Detoxification During a Pandemic: Why It’s ImportantFeb 26, 2021 10:00AM ● By Tamara Luck
When discussing detoxification, it often appears that there are two types of people: those that enthusiastically detox with green juices, supplements and saunas, and those that firmly state that our livers and kidneys are here to do the very job of detoxing without needing help from gimmicks. Regardless of personal opinions, antioxidant status and detoxification are important topics to understand during a global pandemic to establish a healthy baseline.
As with most health subjects, optimal detoxification is nuanced and individual. However, some foundations should be established before diving into the benefits of detoxification and how to support the body in doing so. First, our bodies rely on a complex system that processes and eliminates toxins, starting at the cellular level, passing through many stages through organs such as the liver, kidneys, lymphatic system and elimination primarily through the gastrointestinal and urinary tracts. These chemical reactions require a delicate balance of antioxidants, nutrients and hormones to function properly. Imbalances in these processes can be influenced by genetic factors, nutrient intake and lifestyle.
Secondly, the modern world is filled with more man-made toxins than ever before. Studies cite 30,000 to 90,000 man-made, synthetic chemicals saturating conventional food, household products and personal care products that we regularly consume, inhale and slather on our skin. These toxins pose a new type of chemical the liver must learn how to deal with and contributes greatly to the body’s overall toxin load. Lastly, due to conventional livestock and produce farming practices, even the healthiest diets are likely lacking vitamins, minerals and antioxidants.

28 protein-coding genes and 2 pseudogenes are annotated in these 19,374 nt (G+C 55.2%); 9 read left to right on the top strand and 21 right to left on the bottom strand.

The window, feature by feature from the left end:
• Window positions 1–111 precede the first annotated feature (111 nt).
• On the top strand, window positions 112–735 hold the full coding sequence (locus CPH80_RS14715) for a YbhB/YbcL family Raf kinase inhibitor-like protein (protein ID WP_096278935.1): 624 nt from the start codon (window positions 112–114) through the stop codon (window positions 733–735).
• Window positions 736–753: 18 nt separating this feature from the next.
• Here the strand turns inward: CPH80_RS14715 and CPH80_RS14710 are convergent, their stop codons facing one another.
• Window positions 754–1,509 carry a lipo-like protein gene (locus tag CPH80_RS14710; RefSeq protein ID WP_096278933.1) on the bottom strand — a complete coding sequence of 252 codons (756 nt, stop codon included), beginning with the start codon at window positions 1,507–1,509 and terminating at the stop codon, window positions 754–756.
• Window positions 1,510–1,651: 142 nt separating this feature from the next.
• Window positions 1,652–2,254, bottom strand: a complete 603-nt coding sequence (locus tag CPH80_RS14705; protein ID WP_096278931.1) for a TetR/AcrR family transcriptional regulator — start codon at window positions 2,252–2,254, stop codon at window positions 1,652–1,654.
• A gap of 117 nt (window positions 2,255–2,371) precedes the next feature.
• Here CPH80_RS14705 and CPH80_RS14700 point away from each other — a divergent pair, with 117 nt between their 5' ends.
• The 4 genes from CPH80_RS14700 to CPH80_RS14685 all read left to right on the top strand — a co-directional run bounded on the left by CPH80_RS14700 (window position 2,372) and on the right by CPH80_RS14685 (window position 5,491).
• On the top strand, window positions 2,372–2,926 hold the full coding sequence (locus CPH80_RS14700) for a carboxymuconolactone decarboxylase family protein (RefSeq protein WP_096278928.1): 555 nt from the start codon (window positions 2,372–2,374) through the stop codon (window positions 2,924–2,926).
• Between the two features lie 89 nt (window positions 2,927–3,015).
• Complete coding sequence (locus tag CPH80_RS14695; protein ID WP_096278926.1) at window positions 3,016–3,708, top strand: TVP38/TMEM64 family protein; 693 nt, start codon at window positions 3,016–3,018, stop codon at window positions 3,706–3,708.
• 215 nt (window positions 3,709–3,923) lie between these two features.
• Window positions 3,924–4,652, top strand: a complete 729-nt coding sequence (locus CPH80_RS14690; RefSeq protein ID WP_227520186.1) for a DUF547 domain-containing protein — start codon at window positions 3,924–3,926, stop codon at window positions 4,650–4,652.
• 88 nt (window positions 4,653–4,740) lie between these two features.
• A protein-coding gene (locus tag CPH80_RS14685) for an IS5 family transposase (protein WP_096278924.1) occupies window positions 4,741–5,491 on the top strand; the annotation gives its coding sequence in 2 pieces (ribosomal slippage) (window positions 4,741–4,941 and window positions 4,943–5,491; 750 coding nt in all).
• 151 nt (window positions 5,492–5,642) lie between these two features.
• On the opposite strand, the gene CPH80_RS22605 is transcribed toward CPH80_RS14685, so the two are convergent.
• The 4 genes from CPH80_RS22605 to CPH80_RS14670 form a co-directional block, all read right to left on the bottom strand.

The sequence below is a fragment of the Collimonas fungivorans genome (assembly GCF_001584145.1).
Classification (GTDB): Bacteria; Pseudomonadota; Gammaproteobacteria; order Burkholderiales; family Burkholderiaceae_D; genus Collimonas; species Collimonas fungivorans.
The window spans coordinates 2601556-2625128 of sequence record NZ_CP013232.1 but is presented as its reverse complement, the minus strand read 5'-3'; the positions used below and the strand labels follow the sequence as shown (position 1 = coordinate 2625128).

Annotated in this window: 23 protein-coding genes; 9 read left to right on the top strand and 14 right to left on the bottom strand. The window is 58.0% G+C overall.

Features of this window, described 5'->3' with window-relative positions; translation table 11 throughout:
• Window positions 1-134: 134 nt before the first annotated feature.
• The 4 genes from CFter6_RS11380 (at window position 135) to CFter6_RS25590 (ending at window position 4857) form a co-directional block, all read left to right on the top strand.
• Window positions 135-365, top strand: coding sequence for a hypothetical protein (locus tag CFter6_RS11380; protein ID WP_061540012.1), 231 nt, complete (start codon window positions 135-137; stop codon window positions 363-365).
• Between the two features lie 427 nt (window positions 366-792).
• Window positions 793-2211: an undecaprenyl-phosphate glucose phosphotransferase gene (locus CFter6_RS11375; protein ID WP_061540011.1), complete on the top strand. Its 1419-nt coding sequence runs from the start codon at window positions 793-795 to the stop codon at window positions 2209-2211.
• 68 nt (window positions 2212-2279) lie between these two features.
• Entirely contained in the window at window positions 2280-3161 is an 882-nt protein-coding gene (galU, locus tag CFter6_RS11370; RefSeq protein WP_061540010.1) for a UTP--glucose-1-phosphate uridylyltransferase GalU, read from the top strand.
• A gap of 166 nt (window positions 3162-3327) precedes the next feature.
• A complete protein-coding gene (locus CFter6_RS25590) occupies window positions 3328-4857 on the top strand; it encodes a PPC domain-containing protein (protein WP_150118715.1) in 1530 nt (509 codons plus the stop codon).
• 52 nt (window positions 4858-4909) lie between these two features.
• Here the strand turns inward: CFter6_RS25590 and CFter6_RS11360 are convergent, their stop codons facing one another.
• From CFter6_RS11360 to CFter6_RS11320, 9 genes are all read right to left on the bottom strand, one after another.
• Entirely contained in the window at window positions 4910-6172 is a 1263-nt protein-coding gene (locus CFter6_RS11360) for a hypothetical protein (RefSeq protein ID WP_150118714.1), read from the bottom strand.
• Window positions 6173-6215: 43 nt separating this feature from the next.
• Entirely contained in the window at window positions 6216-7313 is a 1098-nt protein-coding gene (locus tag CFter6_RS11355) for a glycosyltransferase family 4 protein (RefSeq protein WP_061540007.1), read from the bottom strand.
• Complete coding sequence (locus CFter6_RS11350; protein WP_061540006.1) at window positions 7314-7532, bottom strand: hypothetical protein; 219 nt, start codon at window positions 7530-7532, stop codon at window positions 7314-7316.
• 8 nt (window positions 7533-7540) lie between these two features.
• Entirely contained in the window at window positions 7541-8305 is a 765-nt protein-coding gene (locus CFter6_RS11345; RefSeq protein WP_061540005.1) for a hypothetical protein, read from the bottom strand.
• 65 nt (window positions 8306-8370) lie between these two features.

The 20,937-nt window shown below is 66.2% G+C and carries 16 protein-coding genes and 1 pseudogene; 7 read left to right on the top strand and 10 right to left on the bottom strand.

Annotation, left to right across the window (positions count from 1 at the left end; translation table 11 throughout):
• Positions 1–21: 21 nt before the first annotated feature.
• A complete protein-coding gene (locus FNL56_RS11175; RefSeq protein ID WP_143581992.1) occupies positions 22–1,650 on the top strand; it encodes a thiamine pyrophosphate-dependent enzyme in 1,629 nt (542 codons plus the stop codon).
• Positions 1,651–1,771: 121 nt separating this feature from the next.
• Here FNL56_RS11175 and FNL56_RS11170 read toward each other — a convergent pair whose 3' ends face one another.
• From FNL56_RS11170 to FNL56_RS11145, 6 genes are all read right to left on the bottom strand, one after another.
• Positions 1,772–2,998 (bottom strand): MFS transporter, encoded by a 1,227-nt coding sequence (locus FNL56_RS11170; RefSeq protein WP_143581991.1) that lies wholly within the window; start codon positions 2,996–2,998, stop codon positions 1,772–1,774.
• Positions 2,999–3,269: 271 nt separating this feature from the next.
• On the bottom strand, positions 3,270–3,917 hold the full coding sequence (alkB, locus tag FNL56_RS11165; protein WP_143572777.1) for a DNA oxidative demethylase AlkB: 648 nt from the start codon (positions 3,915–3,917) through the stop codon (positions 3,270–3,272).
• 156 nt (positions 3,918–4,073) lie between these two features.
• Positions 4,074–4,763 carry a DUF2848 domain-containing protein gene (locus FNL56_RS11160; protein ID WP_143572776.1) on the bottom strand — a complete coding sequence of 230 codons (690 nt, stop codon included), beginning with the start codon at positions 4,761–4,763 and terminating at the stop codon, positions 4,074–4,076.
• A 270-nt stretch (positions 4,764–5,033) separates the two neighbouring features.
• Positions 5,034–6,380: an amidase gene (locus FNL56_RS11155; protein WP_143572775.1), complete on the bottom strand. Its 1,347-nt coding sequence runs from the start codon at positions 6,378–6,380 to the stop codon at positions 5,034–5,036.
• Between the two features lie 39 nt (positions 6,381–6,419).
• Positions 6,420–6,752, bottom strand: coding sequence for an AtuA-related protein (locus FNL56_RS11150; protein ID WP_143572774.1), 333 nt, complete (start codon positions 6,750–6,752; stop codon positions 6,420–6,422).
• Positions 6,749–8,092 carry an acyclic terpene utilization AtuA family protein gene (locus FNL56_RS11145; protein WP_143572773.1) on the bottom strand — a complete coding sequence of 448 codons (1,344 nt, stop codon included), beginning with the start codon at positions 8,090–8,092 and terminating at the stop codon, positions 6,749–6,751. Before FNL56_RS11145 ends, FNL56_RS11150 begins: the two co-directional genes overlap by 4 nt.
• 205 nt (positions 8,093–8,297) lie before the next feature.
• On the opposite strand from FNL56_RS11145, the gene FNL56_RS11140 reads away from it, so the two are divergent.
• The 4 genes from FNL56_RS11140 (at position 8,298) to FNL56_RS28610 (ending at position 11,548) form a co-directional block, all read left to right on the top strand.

The benefits of optimal detoxification
When the human body is efficiently detoxifying, the body is in a state of flow and homeostasis. We can fight off inflammation, keep the body and mind energized and prevent chronic diseases through the removal of internally made and externally consumed toxins. Suboptimal detoxification status may manifest as poor digestion, skin conditions, such as acne or eczema, brain fog, headaches, cardiac or joint inflammation, autism, weight gain, cellular damage and more.
Ways to support optimal detoxification
Supporting detoxification can be done gently daily through nutrition and herbs. Cruciferous vegetables, such as broccoli, arugula and Brussels sprouts, and allium vegetables, like onions and garlic, contain many vitamins, minerals, antioxidants and nutritional compounds to support detoxification. Key nutrients in these foods are B-vitamins, sulforaphane, vitamin C and bioflavonoids. Consuming these foods daily greatly increases overall health status. Increase vegetable intake easily by topping eggs with Brussels sprouts in the morning or roasting vegetables with onions and garlic for an extra liver-loving boost.
Several herbs have also been shown to help support the liver, kidneys and lymphatic system, including parsley, cilantro, ginger, milk thistle and burdock root. Herbs like parsley and cilantro and ginger can be incorporated into meals, while milk thistle and burdock root can be found as supplements in tincture, capsule or tea form.
Detoxifying can be gently supported and added into one’s daily routine to support all health goals. Simple steps to decrease total toxin load and add in antioxidants and nutrients from vegetables and herbs have a profound beneficial effect on the body. These health upgrades are essential for general well-being while making the body less susceptible to illness and chronic disease.
Tamara Luck, RDN, LDN, is an integrative and functional dietitian in Waltham, MA. She is offering a group detoxification program in April for those that are interested in pursuing more advanced detoxification. Visit NaturalCompounder.com/Cleanse to learn more. She is also currently accepting new patients at Johnson Compounding and Wellness and appointments can be made at NaturalCompounder.com/Tamara.